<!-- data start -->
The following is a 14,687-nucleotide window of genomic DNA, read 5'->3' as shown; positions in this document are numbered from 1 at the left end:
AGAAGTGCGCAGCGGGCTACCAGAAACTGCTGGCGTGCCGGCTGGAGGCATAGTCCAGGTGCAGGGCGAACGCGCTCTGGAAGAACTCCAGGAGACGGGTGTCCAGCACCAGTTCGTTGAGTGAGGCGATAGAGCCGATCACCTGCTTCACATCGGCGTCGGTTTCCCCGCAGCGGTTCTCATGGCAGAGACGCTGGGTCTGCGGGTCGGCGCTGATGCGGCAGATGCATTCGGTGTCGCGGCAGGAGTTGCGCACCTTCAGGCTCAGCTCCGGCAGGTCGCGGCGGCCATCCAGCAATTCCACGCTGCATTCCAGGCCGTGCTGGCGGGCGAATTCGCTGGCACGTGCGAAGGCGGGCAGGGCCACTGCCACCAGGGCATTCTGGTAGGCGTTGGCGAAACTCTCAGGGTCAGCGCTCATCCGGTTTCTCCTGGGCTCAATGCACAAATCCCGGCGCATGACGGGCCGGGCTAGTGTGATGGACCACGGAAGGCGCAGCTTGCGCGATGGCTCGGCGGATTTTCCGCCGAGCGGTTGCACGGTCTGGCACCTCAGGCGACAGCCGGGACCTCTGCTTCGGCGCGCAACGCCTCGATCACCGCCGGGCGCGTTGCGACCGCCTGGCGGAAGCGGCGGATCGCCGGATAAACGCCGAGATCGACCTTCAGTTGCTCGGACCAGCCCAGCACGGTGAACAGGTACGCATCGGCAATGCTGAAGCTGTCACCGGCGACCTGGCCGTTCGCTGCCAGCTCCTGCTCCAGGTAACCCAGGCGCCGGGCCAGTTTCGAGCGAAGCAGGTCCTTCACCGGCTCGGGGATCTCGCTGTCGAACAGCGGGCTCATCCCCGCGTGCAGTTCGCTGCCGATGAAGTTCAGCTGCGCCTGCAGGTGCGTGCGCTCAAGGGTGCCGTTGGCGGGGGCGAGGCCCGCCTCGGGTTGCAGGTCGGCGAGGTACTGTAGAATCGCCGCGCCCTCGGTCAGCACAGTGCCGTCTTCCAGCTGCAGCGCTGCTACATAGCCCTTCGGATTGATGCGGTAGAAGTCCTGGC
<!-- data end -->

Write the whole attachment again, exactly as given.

The following is a 14,687-nucleotide window of genomic DNA, read 5'->3' as shown; positions in this document are numbered from 1 at the left end:
AGAAGTGCGCAGCGGGCTACCAGAAACTGCTGGCGTGCCGGCTGGAGGCATAGTCCAGGTGCAGGGCGAACGCGCTCTGGAAGAACTCCAGGAGACGGGTGTCCAGCACCAGTTCGTTGAGTGAGGCGATAGAGCCGATCACCTGCTTCACATCGGCGTCGGTTTCCCCGCAGCGGTTCTCATGGCAGAGACGCTGGGTCTGCGGGTCGGCGCTGATGCGGCAGATGCATTCGGTGTCGCGGCAGGAGTTGCGCACCTTCAGGCTCAGCTCCGGCAGGTCGCGGCGGCCATCCAGCAATTCCACGCTGCATTCCAGGCCGTGCTGGCGGGCGAATTCGCTGGCACGTGCGAAGGCGGGCAGGGCCACTGCCACCAGGGCATTCTGGTAGGCGTTGGCGAAACTCTCAGGGTCAGCGCTCATCCGGTTTCTCCTGGGCTCAATGCACAAATCCCGGCGCATGACGGGCCGGGCTAGTGTGATGGACCACGGAAGGCGCAGCTTGCGCGATGGCTCGGCGGATTTTCCGCCGAGCGGTTGCACGGTCTGGCACCTCAGGCGACAGCCGGGACCTCTGCTTCGGCGCGCAACGCCTCGATCACCGCCGGGCGCGTTGCGACCGCCTGGCGGAAGCGGCGGATCGCCGGATAAACGCCGAGATCGACCTTCAGTTGCTCGGACCAGCCCAGCACGGTGAACAGGTACGCATCGGCAATGCTGAAGCTGTCACCGGCGACCTGGCCGTTCGCTGCCAGCTCCTGCTCCAGGTAACCCAGGCGCCGGGCCAGTTTCGAGCGAAGCAGGTCCTTCACCGGCTCGGGGATCTCGCTGTCGAACAGCGGGCTCATCCCCGCGTGCAGTTCGCTGCCGATGAAGTTCAGCTGCGCCTGCAGGTGCGTGCGCTCAAGGGTGCCGTTGGCGGGGGCGAGGCCCGCCTCGGGTTGCAGGTCGGCGAGGTACTGTAGAATCGCCGCGCCCTCGGTCAGCACAGTGCCGTCTTCCAGCTGCAGCGCTGCTACATAGCCCTTCGGATTGATGCGGTAGAAGTCCTGGC